Primaloft and climashield have greater warmth & loft per weight. Even specially designed hollow fibers and more. Compare the stats on these sleeping bags:

    Marmot Atom; 850 down fill, is rated to 40f/5c, weighs 1lb.
    Marmot Pounder; Primaloft SB fill, rated to 40f/5c, weighs 1lb.
    North Face Allegheny, H.O.T. synthtic fill,rated to 40f, weighs 2lbs 6oz.
    Light Year XP 40, Ecopet Soft Synthetic, weighs 2lb 3oz.

    It suggests that with down or performance synthetic fill, you might save a pound (454g) or more of pack weight. That's a pound of weight for other useful stuff, or less suffering under the pack.

    Primaloft is highly compressible, and in comparison, the basic poly fill retains it's bulk and won't pack down as well as the newer higher tech stuff.
    It also might not loft back up very well?

    as far as losing loft with use i only get out about 2 -3 times per year so i am not to worried about it.
    What if it loses half it's loft /warmth in a year or two? Imagine that when you first make the quilt the loft is exactly a 3/4 inch. But after packing it for a trip and unpacking it, a couple times, it loses half it's loft (warmth). Then it doesn't keep you as warm as you planned on and need to get another quilt anyway.

    synthetic fill is quick drying and still insulates even if it gets wet.
    This is a major plus for synthetic, and why I chose a synthetic overbag to go with my -12c down sleeping bag.

    I'd like to save a pound of pack weight for an underquilt. I wish I could buy the climashield or primaloft at local stores. I'm reluctant to pay double the price of the insulation, for shipping fees.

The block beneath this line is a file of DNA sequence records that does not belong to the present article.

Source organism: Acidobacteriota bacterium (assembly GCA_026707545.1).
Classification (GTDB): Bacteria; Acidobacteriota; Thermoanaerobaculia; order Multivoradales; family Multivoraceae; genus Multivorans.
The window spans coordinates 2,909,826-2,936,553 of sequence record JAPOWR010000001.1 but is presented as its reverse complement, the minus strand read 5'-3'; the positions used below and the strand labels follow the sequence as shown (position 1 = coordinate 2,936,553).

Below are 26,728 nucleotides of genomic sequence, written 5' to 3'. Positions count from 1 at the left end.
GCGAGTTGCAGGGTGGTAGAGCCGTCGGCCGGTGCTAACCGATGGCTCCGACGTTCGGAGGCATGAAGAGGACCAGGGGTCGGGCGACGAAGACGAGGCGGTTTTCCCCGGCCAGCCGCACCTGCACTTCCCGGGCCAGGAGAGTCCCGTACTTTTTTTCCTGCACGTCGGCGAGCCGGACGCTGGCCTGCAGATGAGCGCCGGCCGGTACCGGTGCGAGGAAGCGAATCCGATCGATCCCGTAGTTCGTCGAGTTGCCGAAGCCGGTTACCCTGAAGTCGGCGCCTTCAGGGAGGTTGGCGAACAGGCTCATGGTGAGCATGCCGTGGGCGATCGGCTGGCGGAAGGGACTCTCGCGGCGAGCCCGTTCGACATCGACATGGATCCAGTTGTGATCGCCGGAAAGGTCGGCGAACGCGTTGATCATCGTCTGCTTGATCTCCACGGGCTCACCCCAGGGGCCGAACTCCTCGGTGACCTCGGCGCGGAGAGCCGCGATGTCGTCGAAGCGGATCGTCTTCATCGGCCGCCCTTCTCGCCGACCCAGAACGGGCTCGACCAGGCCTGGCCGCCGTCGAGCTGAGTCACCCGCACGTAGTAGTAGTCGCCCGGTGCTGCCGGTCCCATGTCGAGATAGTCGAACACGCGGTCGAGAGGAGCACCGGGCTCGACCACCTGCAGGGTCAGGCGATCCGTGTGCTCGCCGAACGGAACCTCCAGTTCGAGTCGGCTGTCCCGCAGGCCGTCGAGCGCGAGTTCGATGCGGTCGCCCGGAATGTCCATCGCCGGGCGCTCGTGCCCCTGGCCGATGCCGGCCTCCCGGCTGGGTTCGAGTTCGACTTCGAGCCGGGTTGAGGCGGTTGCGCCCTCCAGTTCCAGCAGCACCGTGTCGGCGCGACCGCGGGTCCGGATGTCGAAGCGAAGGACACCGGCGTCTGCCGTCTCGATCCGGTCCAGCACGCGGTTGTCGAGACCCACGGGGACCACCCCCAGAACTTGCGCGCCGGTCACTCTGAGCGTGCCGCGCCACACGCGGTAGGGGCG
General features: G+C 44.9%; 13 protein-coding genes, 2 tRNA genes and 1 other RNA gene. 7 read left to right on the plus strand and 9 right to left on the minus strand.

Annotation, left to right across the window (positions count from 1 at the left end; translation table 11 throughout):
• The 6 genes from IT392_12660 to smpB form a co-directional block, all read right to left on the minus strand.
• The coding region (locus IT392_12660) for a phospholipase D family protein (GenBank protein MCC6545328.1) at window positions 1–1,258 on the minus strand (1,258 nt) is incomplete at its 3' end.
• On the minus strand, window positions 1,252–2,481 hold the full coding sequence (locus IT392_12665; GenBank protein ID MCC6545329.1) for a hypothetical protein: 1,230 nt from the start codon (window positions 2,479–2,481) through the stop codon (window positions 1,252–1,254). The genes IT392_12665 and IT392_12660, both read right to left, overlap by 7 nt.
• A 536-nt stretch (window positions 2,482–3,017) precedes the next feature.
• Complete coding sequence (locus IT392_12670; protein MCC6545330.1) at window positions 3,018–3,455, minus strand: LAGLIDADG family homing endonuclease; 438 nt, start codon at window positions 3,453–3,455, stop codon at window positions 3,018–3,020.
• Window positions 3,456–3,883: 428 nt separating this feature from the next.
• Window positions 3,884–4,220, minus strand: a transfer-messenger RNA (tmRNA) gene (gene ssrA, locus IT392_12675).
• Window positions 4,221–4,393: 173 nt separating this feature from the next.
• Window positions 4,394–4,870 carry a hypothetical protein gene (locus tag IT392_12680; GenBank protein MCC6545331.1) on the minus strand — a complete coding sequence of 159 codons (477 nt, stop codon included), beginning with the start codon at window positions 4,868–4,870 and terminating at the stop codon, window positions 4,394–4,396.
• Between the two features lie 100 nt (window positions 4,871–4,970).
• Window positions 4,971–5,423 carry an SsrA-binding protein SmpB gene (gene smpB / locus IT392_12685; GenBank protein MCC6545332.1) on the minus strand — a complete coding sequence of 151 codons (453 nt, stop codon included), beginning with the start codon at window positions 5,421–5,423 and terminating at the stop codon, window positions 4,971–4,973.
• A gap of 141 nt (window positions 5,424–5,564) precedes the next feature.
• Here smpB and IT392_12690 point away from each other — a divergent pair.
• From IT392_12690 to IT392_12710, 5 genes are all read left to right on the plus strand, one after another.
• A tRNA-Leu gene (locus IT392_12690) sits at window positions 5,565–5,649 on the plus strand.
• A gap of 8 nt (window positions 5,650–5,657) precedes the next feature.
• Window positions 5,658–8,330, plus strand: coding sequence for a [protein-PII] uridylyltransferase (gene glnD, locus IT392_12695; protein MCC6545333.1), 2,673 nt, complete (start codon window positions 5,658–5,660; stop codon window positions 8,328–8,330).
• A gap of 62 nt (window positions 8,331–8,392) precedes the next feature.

Here's a good info page comparing the types of high performance synthetic insulations.
    Last edited by dimeotane; 03-24-2012 at 22:21.

  8. #8
    Senior Member dimeotane's Avatar
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    DIY poly underquilt

    I found prequilted material for $6.99 a yard that is nylon quilted to poly batting. I couldn't resist giving it a shot. I bought bias tape for edging, 3 mm shock cord, cord locks, and some black nylon for the backing. Final weight came in around a pound and cost under $20 to make.

    I went 60" length for heels to shoulders coverage, and 45 inches width.

    With a good base layer and light summer sleeping bag I think it feels warm enough down to about 50f/10c. By the upper 40's I need to supplement with pads.

    I'll have to get some pics to show the results.

    It was a great project to familiarize myself with underquilt design. And for the negligible cost it gives great results.

  9. #9
    Senior Member grich9860's Avatar
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    dimeotane

    can't wait to see the results. i will be making mine within the next couple of weeks. details to come.
    Hops

  10. #10
    Senior Member grich9860's Avatar
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    DIY UQ done!! (pics to follow) does anyone have a suggestions as to what diameter shock cord i should use? 1/8...1/16?
    Hops